After that repast, we rode through Seaview Farm and took a break to make friends with its small herd of Highland cattle. They ate grass straight from our hands and let us pet their wet noses. Just as the drizzle was beginning to get stronger, we landed at our inn for the night. Susie’s on the Shore is a beauty of a B&B right on the beach, owned by the fascinating and very sociable Susie and Michael Moscovich. The couple obviously delights in meeting new people and makes special efforts, such as Michael’s penchant for placing unusual herbs on the breakfast plate, asking guests to “guess” what they are, and Susie’s passion of sharing her collection of local art (quite wonderful!). Just a five-minute walk from Susie’s, we dined at Salmon Point Restaurant — a warm, friendly pub right on the water.

Campbell River and the surrounding area are noted for many totem poles from the indigenous First Nations people. We visited the excellent Campbell River Museum, stopped at the Rotary Park along the seafront, and picnicked at the “long- house” park by the town marina. We saw seals lolling on the big rocks offshore, watched raucous seagulls and other birds taunting each other, and enjoyed the pan- orama of colorful boats on the piers, joggers and cyclists on the path, and children play- ing in the sand with their toes. We spent the night at Dolphins Resort, a cozy, yet oh-so-pampering set of 12 cabins in a fishing retreat right on the water. Its fabulous on-site restaurant served the best French toast I’ve ever had. It also featured private hot tubs, divine for after (après) cycling. We loved walking out on the pier and gazing down into the crystal clear water to see many-armed sun stars. In the morning, we were thrilled by some 25 or so dolphins in a straight line, cavorting right offshore.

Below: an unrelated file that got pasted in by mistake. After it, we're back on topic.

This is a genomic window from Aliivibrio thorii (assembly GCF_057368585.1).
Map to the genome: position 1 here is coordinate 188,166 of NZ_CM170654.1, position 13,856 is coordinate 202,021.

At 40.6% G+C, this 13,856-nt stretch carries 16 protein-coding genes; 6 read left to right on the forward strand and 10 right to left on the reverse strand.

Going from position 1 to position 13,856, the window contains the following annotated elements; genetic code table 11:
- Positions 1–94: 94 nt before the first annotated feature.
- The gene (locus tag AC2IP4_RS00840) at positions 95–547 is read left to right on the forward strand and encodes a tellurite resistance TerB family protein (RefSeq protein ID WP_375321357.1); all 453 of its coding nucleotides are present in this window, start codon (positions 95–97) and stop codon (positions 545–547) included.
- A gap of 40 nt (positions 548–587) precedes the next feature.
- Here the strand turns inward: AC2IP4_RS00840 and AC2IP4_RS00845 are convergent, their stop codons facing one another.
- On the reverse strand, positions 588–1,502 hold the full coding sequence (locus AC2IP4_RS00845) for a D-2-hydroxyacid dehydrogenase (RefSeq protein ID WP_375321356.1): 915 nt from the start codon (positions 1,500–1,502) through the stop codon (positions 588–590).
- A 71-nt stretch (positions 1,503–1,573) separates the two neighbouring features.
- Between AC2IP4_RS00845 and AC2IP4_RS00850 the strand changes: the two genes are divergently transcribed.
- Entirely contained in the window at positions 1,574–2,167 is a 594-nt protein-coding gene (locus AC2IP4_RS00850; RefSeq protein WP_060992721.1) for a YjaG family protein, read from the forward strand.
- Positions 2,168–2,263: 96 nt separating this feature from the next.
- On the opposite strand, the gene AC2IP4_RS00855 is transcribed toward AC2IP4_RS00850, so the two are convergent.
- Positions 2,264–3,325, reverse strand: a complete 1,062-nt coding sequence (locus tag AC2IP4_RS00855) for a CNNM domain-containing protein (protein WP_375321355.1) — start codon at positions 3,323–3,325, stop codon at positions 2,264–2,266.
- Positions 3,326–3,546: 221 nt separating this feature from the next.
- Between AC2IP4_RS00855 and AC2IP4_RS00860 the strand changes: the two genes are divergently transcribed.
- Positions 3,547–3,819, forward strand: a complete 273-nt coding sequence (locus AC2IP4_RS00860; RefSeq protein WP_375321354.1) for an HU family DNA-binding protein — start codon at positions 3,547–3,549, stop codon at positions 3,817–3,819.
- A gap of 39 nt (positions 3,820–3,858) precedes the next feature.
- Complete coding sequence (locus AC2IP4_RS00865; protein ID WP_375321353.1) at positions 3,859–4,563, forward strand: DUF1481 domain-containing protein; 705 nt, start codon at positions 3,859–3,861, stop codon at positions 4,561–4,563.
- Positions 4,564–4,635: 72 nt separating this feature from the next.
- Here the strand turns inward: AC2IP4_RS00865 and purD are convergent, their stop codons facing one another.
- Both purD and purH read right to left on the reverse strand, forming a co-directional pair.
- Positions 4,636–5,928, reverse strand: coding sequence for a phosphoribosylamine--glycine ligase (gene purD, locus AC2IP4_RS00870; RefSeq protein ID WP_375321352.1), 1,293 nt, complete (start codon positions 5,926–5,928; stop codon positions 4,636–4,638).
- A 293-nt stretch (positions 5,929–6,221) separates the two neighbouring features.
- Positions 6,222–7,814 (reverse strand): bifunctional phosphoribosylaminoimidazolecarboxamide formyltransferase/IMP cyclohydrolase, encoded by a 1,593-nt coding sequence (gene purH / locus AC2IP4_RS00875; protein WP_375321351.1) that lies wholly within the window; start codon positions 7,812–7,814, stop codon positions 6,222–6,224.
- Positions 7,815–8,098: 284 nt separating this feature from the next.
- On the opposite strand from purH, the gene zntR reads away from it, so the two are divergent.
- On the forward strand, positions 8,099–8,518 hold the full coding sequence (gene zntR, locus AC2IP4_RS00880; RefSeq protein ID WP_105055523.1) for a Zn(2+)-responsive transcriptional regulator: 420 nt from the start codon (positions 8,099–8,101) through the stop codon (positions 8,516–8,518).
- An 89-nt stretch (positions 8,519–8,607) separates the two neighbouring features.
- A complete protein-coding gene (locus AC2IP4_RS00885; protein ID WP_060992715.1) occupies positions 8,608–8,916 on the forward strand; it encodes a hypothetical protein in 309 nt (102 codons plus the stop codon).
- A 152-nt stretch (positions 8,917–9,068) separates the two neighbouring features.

Our last day was spent on scenic Quadra Island, which we reached by ferry from the Campbell River terminal. We rode around the island all morning, visiting with local artisans in their home studios (don’t feel pressured to buy when visiting — they love to display and chat. Check out Bill Van Orden’s Big Rock Fish Art Studio. Quadra Island is where we encountered the lost local in the bushes and where we had perhaps our most amusing moment on the trip, right after a delicious luncheon at Heriot Bay Inn, a well-kept historical fish- ing retreat on the island’s tip.

We still hadn’t seen any seals, except from afar, and were assured that we would see them on Quadra. So, on our last day, we chose to spend a couple of hours sea kayaking at April Pointe Resort. Indeed, we did see seals, but one was not what we expect- ed. We paddled up slowly to the logs, as quietly as possible. Sure enough, it was a seal, a big one, and it appeared wounded with what seemed to be a large pink gash. “Is it dead?” my fiancée asked worriedly. To our bemusement, just a yard or so away, it lifted its head and opened its sad, big, brown eyes. We saw that it was definitely not dead. In fact, the big boy apparently had confused us for a female seal and was displaying its “interest.” Afterward, we were mesmerized by two other seals jousting some 30 feet away, splashing wildly and jumping from the water.

The week was over, and we reluctantly turned in our bikes to Island Joy Rides, then drove the rental car down to the ferry terminal at Nanaimo, Duke Point station, and settled in for the one-hour, 40-minute ride. Many seals and dolphins cavorted around us as we approached Tsawwassen terminal, giving us our last joyful wildlife sighting on Vancouver Island. I still have a frozen Nanaimo bar at home waiting for a special occasion, and I’ll never think of blackberries as just another fruit again."

Irene Middleman Thomas loves to explore by bicycle, and one of her favorite destinations is Canada. Based in Colorado, she writes about travel, food, and lifestyles for publications all over the U.S. and Canada.